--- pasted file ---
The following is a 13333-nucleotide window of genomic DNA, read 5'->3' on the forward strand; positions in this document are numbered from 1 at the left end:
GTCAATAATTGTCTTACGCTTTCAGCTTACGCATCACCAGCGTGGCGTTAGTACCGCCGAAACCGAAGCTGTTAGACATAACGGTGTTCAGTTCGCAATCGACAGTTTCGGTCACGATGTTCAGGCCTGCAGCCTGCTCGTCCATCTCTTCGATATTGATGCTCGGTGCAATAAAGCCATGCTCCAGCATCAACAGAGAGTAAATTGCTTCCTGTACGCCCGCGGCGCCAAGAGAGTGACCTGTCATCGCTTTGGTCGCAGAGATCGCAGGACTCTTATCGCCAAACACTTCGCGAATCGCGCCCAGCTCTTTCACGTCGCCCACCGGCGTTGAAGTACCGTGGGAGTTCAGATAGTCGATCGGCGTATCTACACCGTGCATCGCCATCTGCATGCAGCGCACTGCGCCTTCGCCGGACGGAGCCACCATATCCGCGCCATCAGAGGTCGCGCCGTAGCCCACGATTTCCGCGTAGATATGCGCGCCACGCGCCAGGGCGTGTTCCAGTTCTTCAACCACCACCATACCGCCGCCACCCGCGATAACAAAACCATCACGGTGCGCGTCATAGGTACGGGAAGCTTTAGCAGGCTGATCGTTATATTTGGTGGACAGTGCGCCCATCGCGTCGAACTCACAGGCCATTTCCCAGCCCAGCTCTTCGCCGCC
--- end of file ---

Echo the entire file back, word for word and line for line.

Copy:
The following is a 13333-nucleotide window of genomic DNA, read 5'->3' on the forward strand; positions in this document are numbered from 1 at the left end:
GTCAATAATTGTCTTACGCTTTCAGCTTACGCATCACCAGCGTGGCGTTAGTACCGCCGAAACCGAAGCTGTTAGACATAACGGTGTTCAGTTCGCAATCGACAGTTTCGGTCACGATGTTCAGGCCTGCAGCCTGCTCGTCCATCTCTTCGATATTGATGCTCGGTGCAATAAAGCCATGCTCCAGCATCAACAGAGAGTAAATTGCTTCCTGTACGCCCGCGGCGCCAAGAGAGTGACCTGTCATCGCTTTGGTCGCAGAGATCGCAGGACTCTTATCGCCAAACACTTCGCGAATCGCGCCCAGCTCTTTCACGTCGCCCACCGGCGTTGAAGTACCGTGGGAGTTCAGATAGTCGATCGGCGTATCTACACCGTGCATCGCCATCTGCATGCAGCGCACTGCGCCTTCGCCGGACGGAGCCACCATATCCGCGCCATCAGAGGTCGCGCCGTAGCCCACGATTTCCGCGTAGATATGCGCGCCACGCGCCAGGGCGTGTTCCAGTTCTTCAACCACCACCATACCGCCGCCACCCGCGATAACAAAACCATCACGGTGCGCGTCATAGGTACGGGAAGCTTTAGCAGGCTGATCGTTATATTTGGTGGACAGTGCGCCCATCGCGTCGAACTCACAGGCCATTTCCCAGCCCAGCTCTTCGCCGCC